Q: The big quote from last week’s announcement was “We’re no longer a pageant, we’re a competition.” What other changes to the language of Miss America can we expect?
A: Even though on the telecast we had called it a competition for the last several years, nobody ever really paid attention to that. What we meant in re-pointing that out was that we are not a pageant, if you define that as women walking across a stage in high heels and a swimsuit, or if you define a pageant as women being judged on their physical appearance.
Q: What about those who say “competition” invokes a negative “me vs. you” environment for the 51 women?
A: First off, we’ve called ourselves a competition for three years, now you have an issue with it? And also, the most popular shows on television are competition shows, any kind of reality show with regards to music or dancing is a competition. I don’t think we’ve come to the point where we’re not going to believe in being the best you can be. And by the way, as a former winner, I will tell you that the biggest opponent for me in the competition was myself. And I was only competing with myself to do the best job I could do. In the end, in 2018, I think it’s still okay to have a “competition.”
Q: Have you been in contact with Atlantic City officials?
A: We’re going to be in Atlantic City next week, and we’ve been in touch with CRDA via email since our announcement. On "Good Morning America," I thanked Atlantic City for hosting us, and for the first time this year, we’re going to be bringing ancillary programs to Atlantic City during the competition week.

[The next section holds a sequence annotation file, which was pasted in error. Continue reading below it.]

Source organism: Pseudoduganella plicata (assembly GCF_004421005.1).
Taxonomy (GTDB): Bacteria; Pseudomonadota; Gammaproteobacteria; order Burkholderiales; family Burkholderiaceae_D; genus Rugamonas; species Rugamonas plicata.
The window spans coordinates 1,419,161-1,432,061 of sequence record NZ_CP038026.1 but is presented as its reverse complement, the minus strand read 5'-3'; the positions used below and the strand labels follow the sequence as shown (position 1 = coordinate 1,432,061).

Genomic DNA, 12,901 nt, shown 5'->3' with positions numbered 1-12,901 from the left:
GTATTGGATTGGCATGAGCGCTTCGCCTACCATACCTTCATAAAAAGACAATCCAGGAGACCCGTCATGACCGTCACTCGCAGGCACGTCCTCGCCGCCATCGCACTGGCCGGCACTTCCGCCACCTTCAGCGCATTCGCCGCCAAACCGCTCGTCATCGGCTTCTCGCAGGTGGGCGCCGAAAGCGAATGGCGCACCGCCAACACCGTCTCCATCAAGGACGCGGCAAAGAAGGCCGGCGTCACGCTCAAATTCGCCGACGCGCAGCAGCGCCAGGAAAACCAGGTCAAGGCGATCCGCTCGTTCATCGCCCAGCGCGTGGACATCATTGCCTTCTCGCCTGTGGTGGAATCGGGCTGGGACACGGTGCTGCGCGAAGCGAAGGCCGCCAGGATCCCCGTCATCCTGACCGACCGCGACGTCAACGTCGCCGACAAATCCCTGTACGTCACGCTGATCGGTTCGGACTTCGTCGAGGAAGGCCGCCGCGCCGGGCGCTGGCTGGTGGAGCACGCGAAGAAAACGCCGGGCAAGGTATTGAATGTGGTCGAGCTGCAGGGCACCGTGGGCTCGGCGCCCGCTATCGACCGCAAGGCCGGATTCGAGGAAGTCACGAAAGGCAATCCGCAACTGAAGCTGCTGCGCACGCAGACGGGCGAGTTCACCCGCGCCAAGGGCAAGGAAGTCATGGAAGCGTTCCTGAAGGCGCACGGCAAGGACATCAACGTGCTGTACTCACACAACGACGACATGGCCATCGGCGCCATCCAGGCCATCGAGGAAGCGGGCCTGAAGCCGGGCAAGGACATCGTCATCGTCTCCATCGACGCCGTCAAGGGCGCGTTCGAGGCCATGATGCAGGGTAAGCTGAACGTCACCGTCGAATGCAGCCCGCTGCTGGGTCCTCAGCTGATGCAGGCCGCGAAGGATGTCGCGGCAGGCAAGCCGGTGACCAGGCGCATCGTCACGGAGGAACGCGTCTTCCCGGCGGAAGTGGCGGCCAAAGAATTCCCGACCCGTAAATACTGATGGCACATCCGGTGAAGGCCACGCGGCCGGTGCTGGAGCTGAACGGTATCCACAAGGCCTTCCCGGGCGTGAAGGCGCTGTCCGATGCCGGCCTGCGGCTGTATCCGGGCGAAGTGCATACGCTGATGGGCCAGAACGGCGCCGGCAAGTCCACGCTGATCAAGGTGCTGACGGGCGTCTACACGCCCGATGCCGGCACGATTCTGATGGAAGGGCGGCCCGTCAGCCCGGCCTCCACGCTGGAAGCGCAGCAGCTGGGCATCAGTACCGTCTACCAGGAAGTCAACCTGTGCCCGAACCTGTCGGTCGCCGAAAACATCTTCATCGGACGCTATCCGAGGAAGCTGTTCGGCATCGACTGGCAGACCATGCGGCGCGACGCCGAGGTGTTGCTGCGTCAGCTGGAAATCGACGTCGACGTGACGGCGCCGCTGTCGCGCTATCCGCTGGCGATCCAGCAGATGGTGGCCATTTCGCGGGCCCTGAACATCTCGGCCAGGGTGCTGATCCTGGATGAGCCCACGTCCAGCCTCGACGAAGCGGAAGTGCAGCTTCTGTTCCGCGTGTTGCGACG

OCEAN CITY — Welcome, Miss New Jersey contestants.
For example, I will have my Gretchen Carlson Leadership Initiative on Sept. 8. We come in to do workshops that empower women who don't have the resources like I may have had to bring my lawsuit against Fox, regarding sexual harassment.
We’re bringing other programs in and around Atlantic City during the competition week with the 51 candidates. Those details are still being ironed out, but I think that it will be different from years past. We really want to be more integrated into the community than just coming for two weeks, saying “thank you very much” and then leaving.
Q: I noticed in the last news release Miss America 2018 Cara Mund was mentioned as an ambassador for Atlantic City. How is Miss America looking to promote the city?
A: We are hard at work developing a partnership where it’s a 365-day-a-year partnership and not just two weeks. Cara has been in Atlantic City many times throughout her year. She was there for the annual meeting when I was last in Atlantic City, she did her Miss America Serves Day and she’ll be back at the end of the June when the Hard Rock is opening.
This is a mission that when we started back in January, we went to CRDA and we apologized for the way the relationship may have played out before and we said we’re a new team and we’re here to form a new partnership where we’re here to give back, so that’s what we aim to do.